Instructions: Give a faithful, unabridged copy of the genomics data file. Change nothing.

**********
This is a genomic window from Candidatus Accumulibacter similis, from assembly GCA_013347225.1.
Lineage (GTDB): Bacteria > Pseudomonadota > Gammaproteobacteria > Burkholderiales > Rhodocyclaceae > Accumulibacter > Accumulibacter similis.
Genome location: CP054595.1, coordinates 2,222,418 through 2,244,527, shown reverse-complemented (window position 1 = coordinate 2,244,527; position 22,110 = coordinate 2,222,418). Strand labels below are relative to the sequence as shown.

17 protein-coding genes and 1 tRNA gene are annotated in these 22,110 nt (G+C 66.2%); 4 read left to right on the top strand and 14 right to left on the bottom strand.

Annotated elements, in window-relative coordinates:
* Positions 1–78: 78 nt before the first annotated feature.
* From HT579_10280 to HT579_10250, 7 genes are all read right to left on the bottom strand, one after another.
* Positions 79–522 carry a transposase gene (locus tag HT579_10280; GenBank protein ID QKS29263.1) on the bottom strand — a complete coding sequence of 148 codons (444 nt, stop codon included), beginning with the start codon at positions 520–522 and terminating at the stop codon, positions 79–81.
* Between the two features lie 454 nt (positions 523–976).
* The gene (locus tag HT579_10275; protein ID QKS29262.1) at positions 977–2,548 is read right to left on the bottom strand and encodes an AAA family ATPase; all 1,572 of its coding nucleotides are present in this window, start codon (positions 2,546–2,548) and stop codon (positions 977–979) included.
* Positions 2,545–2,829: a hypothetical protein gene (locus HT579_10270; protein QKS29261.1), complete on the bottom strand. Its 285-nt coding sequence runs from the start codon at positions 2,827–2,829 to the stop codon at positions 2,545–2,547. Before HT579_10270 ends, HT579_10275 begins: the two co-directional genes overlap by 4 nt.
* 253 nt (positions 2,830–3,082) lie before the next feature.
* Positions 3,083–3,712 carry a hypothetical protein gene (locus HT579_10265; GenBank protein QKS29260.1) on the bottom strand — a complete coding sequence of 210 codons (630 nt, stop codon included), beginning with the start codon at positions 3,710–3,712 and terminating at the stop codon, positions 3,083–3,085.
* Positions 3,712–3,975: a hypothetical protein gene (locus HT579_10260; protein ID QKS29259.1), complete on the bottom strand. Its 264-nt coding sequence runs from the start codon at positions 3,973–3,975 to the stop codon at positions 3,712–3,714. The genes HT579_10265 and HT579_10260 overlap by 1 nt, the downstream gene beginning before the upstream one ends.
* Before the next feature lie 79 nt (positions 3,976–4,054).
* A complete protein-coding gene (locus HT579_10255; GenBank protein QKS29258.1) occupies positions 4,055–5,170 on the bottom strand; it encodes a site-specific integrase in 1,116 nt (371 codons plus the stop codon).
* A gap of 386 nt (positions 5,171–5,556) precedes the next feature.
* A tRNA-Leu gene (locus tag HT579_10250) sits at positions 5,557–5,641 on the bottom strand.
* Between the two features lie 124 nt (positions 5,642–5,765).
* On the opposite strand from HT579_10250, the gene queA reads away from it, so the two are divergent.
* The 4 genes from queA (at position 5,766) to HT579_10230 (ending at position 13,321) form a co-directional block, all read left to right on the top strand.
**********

This is a genomic window from Candidatus Accumulibacter similis, from assembly GCA_013347225.1.
Lineage (GTDB): Bacteria > Pseudomonadota > Gammaproteobacteria > Burkholderiales > Rhodocyclaceae > Accumulibacter > Accumulibacter similis.
Genome location: CP054595.1, coordinates 2,222,418 through 2,244,527, shown reverse-complemented (window position 1 = coordinate 2,244,527; position 22,110 = coordinate 2,222,418). Strand labels below are relative to the sequence as shown.

17 protein-coding genes and 1 tRNA gene are annotated in these 22,110 nt (G+C 66.2%); 4 read left to right on the top strand and 14 right to left on the bottom strand.

Annotated elements, in window-relative coordinates:
* Positions 1–78: 78 nt before the first annotated feature.
* From HT579_10280 to HT579_10250, 7 genes are all read right to left on the bottom strand, one after another.
* Positions 79–522 carry a transposase gene (locus tag HT579_10280; GenBank protein ID QKS29263.1) on the bottom strand — a complete coding sequence of 148 codons (444 nt, stop codon included), beginning with the start codon at positions 520–522 and terminating at the stop codon, positions 79–81.
* Between the two features lie 454 nt (positions 523–976).
* The gene (locus tag HT579_10275; protein ID QKS29262.1) at positions 977–2,548 is read right to left on the bottom strand and encodes an AAA family ATPase; all 1,572 of its coding nucleotides are present in this window, start codon (positions 2,546–2,548) and stop codon (positions 977–979) included.
* Positions 2,545–2,829: a hypothetical protein gene (locus HT579_10270; protein QKS29261.1), complete on the bottom strand. Its 285-nt coding sequence runs from the start codon at positions 2,827–2,829 to the stop codon at positions 2,545–2,547. Before HT579_10270 ends, HT579_10275 begins: the two co-directional genes overlap by 4 nt.
* 253 nt (positions 2,830–3,082) lie before the next feature.
* Positions 3,083–3,712 carry a hypothetical protein gene (locus HT579_10265; GenBank protein QKS29260.1) on the bottom strand — a complete coding sequence of 210 codons (630 nt, stop codon included), beginning with the start codon at positions 3,710–3,712 and terminating at the stop codon, positions 3,083–3,085.
* Positions 3,712–3,975: a hypothetical protein gene (locus HT579_10260; protein ID QKS29259.1), complete on the bottom strand. Its 264-nt coding sequence runs from the start codon at positions 3,973–3,975 to the stop codon at positions 3,712–3,714. The genes HT579_10265 and HT579_10260 overlap by 1 nt, the downstream gene beginning before the upstream one ends.
* Before the next feature lie 79 nt (positions 3,976–4,054).
* A complete protein-coding gene (locus HT579_10255; GenBank protein QKS29258.1) occupies positions 4,055–5,170 on the bottom strand; it encodes a site-specific integrase in 1,116 nt (371 codons plus the stop codon).
* A gap of 386 nt (positions 5,171–5,556) precedes the next feature.
* A tRNA-Leu gene (locus tag HT579_10250) sits at positions 5,557–5,641 on the bottom strand.
* Between the two features lie 124 nt (positions 5,642–5,765).
* On the opposite strand from HT579_10250, the gene queA reads away from it, so the two are divergent.
* The 4 genes from queA (at position 5,766) to HT579_10230 (ending at position 13,321) form a co-directional block, all read left to right on the top strand.